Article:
• by Straif (172656)

        The issue is Tesla is not the limited number of Tesla dealerships, it's that Tesla's business model doesn't include ANY dealerships.

        You don't go to a dealer to look at a Tesla and then order one after a long draw out conversation about pricing, you go to the Tesla website and custom build the car you want and order it. Even their brick and mortar locations (more likely a mall kiosk) are generally only information booth style setups to direct people to their website to complete the ordering process.

        They don

    • Technically, it is because laws are on the books to require that only parties that are approved by the State legislatures be authorized to sell, dismantle, repair, or license new or used vehicles in a commercial, for profit setting. Some states went in and made laws to govern Dealerships themselves as being "third parties" from the manufacturers themselves to promote competition and reduce pricing collusion between Dealerships within a geographic region. Sure, the Manufacturer still sets MSRP and even the p
    • Basically, 100 years ago the big mean car companies were sometimes mean to local dealers. Here's a list of things dealers claimed that manufacturers did, as codified in New York law:
      http://ypdcrime.com/vt/article... [ypdcrime.com]

      If the car dealer fought back, the manufacturer would either a) threaten to open a new dealership next door or b) stop delivering cars to the dealership.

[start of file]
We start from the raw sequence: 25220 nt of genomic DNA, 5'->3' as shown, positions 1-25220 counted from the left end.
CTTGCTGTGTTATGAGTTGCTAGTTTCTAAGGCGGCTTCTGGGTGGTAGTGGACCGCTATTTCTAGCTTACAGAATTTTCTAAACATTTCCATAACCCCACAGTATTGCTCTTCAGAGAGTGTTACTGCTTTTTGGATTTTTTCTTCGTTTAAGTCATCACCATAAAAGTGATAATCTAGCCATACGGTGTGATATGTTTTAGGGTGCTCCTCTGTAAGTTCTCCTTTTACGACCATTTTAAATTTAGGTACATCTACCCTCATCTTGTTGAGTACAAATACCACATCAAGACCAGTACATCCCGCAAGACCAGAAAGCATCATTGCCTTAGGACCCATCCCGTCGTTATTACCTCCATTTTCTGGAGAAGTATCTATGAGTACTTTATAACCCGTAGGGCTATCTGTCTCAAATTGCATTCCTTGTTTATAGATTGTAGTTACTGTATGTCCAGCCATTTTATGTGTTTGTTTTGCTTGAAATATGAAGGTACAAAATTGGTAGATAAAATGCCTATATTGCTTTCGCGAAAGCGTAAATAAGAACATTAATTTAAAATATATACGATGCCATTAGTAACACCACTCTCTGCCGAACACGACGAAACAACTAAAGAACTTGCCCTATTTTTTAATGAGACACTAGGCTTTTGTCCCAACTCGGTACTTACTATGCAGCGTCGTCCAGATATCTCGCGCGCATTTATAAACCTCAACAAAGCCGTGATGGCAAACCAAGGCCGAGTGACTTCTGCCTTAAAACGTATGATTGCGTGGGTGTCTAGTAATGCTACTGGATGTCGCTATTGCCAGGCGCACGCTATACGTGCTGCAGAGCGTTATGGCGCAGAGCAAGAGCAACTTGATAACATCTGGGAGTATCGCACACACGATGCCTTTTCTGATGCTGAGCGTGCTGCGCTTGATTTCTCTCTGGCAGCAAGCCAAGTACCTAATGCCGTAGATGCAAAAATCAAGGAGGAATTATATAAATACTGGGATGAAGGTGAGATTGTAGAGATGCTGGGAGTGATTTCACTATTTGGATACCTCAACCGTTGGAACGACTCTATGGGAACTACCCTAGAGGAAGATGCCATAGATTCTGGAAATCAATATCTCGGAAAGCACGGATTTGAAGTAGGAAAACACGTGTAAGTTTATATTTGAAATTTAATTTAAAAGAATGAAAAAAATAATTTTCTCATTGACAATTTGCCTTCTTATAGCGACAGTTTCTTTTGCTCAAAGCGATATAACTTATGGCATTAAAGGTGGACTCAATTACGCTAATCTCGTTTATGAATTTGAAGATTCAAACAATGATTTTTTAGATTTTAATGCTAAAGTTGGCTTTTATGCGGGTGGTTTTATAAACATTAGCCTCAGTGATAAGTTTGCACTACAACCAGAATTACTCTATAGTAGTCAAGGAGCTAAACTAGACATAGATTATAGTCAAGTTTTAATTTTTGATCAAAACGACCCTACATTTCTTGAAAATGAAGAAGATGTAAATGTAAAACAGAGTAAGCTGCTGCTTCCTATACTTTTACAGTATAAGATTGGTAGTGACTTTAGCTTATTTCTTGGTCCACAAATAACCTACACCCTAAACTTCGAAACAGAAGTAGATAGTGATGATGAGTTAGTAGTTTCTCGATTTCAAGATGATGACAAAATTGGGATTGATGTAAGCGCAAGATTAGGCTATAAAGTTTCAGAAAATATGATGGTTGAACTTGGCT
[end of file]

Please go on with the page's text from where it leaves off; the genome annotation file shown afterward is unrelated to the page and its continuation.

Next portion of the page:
Like laws that force companies to work with unions, these laws force manufacturers to work with local dealers. If the manufacturer cut off the

  • The automotive industry wields a tremendous amount of power. It's not a surprise that they pushed to have Tesla squashed.
  • You kids are really still posting/signing petitions on the White House site?

    Even after several years of them all but telling us "this is purely for show, we will never honor any of the requests in these?"

    There's a point where the definition of insanity intersects with the definition of absolutely goddamn brainlessness. That point is, apparently, the We The People petition site.

  • But they could suggest Congress write new laws instead of just noting that Congress would need to take action.

    "Congress take action" - Ha.

  • by Okian Warrior (537106) on Tuesday July 15, 2014 @12:52PM (#47458325) Homepage Journal